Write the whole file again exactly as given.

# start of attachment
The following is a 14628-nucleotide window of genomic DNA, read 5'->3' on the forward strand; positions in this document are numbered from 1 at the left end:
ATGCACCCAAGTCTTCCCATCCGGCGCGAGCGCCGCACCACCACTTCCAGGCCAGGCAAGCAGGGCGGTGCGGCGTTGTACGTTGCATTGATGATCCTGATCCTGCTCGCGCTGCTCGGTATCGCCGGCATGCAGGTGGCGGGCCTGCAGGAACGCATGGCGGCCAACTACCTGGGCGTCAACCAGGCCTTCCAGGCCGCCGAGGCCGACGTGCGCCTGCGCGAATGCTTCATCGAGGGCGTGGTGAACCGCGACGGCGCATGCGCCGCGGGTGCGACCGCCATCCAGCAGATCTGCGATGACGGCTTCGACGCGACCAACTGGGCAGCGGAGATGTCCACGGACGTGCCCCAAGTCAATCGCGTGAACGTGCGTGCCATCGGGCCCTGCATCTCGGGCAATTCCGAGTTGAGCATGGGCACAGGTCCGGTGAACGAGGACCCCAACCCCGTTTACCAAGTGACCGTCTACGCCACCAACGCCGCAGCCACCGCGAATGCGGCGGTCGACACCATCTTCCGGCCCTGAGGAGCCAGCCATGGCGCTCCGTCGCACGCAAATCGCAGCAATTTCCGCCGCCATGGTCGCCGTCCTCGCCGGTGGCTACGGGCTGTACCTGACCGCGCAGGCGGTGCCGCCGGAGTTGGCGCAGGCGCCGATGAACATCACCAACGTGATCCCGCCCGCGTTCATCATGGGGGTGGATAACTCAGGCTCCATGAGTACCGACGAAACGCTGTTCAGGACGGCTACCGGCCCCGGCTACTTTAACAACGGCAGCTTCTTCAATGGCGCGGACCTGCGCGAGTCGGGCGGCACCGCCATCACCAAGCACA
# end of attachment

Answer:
The following is a 14628-nucleotide window of genomic DNA, read 5'->3' on the forward strand; positions in this document are numbered from 1 at the left end:
ATGCACCCAAGTCTTCCCATCCGGCGCGAGCGCCGCACCACCACTTCCAGGCCAGGCAAGCAGGGCGGTGCGGCGTTGTACGTTGCATTGATGATCCTGATCCTGCTCGCGCTGCTCGGTATCGCCGGCATGCAGGTGGCGGGCCTGCAGGAACGCATGGCGGCCAACTACCTGGGCGTCAACCAGGCCTTCCAGGCCGCCGAGGCCGACGTGCGCCTGCGCGAATGCTTCATCGAGGGCGTGGTGAACCGCGACGGCGCATGCGCCGCGGGTGCGACCGCCATCCAGCAGATCTGCGATGACGGCTTCGACGCGACCAACTGGGCAGCGGAGATGTCCACGGACGTGCCCCAAGTCAATCGCGTGAACGTGCGTGCCATCGGGCCCTGCATCTCGGGCAATTCCGAGTTGAGCATGGGCACAGGTCCGGTGAACGAGGACCCCAACCCCGTTTACCAAGTGACCGTCTACGCCACCAACGCCGCAGCCACCGCGAATGCGGCGGTCGACACCATCTTCCGGCCCTGAGGAGCCAGCCATGGCGCTCCGTCGCACGCAAATCGCAGCAATTTCCGCCGCCATGGTCGCCGTCCTCGCCGGTGGCTACGGGCTGTACCTGACCGCGCAGGCGGTGCCGCCGGAGTTGGCGCAGGCGCCGATGAACATCACCAACGTGATCCCGCCCGCGTTCATCATGGGGGTGGATAACTCAGGCTCCATGAGTACCGACGAAACGCTGTTCAGGACGGCTACCGGCCCCGGCTACTTTAACAACGGCAGCTTCTTCAATGGCGCGGACCTGCGCGAGTCGGGCGGCACCGCCATCACCAAGCACA